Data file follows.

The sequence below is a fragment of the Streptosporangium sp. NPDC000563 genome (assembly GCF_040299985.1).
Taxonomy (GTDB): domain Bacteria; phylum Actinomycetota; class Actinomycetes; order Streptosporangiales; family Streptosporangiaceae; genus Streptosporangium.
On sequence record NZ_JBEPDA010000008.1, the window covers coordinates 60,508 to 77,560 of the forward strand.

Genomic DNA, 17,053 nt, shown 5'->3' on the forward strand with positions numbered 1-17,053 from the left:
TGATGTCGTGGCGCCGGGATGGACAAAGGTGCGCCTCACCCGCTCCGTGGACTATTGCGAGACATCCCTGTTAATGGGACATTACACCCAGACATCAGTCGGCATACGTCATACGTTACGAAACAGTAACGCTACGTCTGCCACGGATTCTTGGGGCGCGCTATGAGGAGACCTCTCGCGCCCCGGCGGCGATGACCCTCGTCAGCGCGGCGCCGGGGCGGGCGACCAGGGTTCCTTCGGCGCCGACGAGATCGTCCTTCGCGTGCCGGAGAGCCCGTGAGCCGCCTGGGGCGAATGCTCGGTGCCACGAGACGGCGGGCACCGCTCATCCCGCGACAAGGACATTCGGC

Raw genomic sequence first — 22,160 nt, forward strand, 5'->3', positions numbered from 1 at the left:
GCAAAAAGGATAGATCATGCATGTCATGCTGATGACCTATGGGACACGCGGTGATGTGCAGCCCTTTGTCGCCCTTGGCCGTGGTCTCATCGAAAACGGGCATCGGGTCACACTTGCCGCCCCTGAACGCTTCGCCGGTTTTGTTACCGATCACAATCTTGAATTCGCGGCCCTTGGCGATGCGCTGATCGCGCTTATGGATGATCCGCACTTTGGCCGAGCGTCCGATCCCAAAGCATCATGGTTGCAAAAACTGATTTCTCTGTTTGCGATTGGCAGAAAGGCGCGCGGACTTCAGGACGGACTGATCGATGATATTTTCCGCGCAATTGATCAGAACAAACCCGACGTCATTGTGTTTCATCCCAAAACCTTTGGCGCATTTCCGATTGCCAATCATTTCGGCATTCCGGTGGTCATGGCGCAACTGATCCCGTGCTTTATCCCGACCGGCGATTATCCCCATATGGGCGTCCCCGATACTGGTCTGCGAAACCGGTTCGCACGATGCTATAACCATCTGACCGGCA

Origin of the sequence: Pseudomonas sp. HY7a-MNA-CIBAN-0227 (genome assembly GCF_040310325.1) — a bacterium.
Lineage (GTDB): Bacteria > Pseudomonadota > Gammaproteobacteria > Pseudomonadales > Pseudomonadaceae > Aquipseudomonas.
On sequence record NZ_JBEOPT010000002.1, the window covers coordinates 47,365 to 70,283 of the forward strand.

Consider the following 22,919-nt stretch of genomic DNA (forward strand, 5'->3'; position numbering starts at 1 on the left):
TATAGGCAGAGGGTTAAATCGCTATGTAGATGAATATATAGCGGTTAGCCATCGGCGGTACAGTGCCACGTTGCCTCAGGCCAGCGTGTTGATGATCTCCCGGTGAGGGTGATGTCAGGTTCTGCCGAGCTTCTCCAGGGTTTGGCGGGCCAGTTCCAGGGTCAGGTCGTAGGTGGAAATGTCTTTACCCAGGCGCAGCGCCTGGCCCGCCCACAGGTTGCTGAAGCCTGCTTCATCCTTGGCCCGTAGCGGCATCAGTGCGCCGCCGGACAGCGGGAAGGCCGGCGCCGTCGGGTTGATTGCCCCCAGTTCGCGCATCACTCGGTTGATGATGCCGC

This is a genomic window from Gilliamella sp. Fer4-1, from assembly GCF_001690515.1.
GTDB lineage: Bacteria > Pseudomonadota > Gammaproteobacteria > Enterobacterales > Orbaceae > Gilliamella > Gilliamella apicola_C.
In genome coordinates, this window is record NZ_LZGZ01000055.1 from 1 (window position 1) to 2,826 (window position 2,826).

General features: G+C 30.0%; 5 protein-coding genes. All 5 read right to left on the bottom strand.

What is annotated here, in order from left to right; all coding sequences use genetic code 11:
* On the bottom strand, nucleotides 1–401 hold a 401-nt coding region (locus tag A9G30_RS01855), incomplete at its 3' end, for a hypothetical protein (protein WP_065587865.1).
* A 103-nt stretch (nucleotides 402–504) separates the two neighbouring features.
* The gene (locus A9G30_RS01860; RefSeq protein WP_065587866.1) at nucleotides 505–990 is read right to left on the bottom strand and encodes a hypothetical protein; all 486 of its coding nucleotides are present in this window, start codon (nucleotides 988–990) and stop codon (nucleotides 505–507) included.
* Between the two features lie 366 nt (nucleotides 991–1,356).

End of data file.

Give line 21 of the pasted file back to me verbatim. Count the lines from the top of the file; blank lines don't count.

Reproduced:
* Between the two features lie 366 nt (nucleotides 991–1,356).